Figure 6. Scanning electron microscopies of PUIEs: (a) PUIE-AL1; (b) PUIE-AL2; (c) PUIE-AL3; (d) PUIE-AR1; (e) PUIE-AR2; and (f) PUIE-AR3.

Table 2. Solubility tests of the PUIEsa.

○: completely dissolved; △: slightly dissolved; ×: undissolved; aMeasurement conditions: benzene, hexane, acetone, THF, NMP, methanol, DMF, or DMSO as the solvent at room temperature (23˚C ± 2˚C).

PUIE-AR2 dissolved slightly. PUIE-AR3 did not dissolve in NMP at room temperature.

The swelling test results are summarized in Table 3. The swelling values for the PUIEs with aliphatic diamines were nearly identical (164% - 166%). However, the swelling values of PUIEs with aromatic diamines were lower than the swelling values for PUIEs with aliphatic diamines. Additionally, the swelling values for the PUIEs with aromatic diamines decreased as the molecular length of the diamine increased. This phenomenon might be a factor arising from the molecular packing density.

The hardness results of the PUIE sheets with different hard segment contents are also summarized in Table 3. The hardness of PUIEs with aliphatic diamines was lower than that of PUIEs with aromatic diamines. This corresponds with the swelling test results.

3.6. Mechanical Properties

Figure 7 shows the stress-strain curves for the PUIE sheets, and the corresponding tensile characteristic parameters are reported in Table 4. In Figure 7,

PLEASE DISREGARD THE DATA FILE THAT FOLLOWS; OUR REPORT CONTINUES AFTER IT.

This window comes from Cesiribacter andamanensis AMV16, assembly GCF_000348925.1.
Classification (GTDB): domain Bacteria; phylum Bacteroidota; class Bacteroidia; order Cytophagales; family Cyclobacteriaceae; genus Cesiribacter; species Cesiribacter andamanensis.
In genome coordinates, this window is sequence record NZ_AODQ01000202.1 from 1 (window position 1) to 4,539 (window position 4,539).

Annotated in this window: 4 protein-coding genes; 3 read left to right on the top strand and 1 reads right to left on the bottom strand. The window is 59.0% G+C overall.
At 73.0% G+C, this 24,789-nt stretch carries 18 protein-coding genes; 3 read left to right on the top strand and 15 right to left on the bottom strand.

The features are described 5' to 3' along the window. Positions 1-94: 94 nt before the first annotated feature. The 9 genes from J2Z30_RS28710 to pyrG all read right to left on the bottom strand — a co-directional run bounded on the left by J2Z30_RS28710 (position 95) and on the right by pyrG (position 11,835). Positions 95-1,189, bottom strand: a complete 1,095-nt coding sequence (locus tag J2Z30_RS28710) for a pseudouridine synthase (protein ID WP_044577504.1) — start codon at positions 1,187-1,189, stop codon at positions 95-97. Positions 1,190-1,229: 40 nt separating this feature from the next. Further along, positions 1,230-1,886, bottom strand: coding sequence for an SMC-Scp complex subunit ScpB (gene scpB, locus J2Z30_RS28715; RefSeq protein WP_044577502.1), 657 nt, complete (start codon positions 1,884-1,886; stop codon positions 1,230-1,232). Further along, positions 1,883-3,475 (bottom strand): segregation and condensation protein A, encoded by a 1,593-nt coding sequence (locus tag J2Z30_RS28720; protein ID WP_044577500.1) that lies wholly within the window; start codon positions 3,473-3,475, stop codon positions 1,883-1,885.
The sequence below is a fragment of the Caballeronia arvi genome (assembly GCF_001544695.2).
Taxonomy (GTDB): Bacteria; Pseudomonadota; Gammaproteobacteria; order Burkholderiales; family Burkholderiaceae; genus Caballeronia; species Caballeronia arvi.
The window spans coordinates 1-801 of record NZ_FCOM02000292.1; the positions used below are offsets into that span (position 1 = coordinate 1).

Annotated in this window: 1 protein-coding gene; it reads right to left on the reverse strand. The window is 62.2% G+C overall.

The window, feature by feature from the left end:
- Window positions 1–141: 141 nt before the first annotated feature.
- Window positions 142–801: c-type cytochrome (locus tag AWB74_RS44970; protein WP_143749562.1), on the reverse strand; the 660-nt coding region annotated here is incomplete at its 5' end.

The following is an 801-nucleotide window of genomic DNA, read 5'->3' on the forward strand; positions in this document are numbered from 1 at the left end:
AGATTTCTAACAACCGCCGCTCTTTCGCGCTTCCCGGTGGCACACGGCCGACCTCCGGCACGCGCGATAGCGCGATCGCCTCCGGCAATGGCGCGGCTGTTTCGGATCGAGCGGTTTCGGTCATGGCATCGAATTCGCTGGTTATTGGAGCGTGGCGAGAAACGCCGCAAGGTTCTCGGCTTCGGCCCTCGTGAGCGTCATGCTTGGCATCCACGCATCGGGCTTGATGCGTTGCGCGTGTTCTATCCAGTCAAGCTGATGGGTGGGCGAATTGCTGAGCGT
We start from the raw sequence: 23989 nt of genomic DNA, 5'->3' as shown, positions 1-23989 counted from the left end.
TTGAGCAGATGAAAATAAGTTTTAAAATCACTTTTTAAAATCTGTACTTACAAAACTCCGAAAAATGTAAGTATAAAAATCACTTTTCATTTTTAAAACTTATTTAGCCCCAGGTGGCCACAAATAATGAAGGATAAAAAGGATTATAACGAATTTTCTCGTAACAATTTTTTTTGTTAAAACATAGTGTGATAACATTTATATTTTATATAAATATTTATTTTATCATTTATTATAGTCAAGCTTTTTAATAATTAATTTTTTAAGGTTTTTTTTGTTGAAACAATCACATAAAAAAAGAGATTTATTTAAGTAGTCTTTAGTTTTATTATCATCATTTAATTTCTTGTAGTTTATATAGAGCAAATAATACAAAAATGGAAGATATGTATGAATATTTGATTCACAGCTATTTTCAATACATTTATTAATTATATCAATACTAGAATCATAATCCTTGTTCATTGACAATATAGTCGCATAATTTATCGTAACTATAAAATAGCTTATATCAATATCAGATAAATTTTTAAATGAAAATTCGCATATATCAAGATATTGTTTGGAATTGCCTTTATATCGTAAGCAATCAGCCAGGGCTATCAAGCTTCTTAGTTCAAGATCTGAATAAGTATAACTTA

Table 3. Physical properties of PUIEs.

aMeasurement conditions: shore A type, total thickness = 6 mm, room temperature (23˚C ± 2˚C). bMeasurement conditions: benzene solvent at room temperature (23˚C ± 2˚C) for 24 h. cDSC was performed at a heating rate of 10˚C/min from −100˚C to 300˚C under an Ar atmosphere. dTGA was performed at a heating rate of 10˚C/min from 30˚C to 500˚C under an N2 atmosphere.

Table 4. Tensile properties of the PUIEs with various diamines.

aTensile properties measured at room temperature (23˚C ± 2˚C) with a strain speed of 100 mm/min. bTensile strength at breaking point. cElongation at breaking point.

Figure 7. Tensile tests (stress-strain curves) of the PUIEs: blue (PUIE-AL1), red (PUIE-AL2), green (PUIE-AL3), pink (PUIE-AR1), orange (PUIE-AR2), and brown (PUIE-AR3).

the series of PUIE sheets with aliphatic diamine attained even better mechanical properties than PUIE sheets with aromatic diamines, except for the case of PUIE-AR3. These results suggest that PUIEs with aliphatic diamines have well-ordered and very strong intermolecular hydrogen bonding, whereas PUIEs with aromatic diamines do not allow this. Moreover, the tensile strengths and elongation at break values of PUIEs with aliphatic diamines increased as the molecular length of the diamine increased. The tensile strength of PUIE-AR3 shows the strongest value (68.8 MPa) in this series of PUIEs. PUIE-AR3 was considered to have better well-ordered packing and stronger intermolecular hydrogen bonding.

3.7. Thermal Properties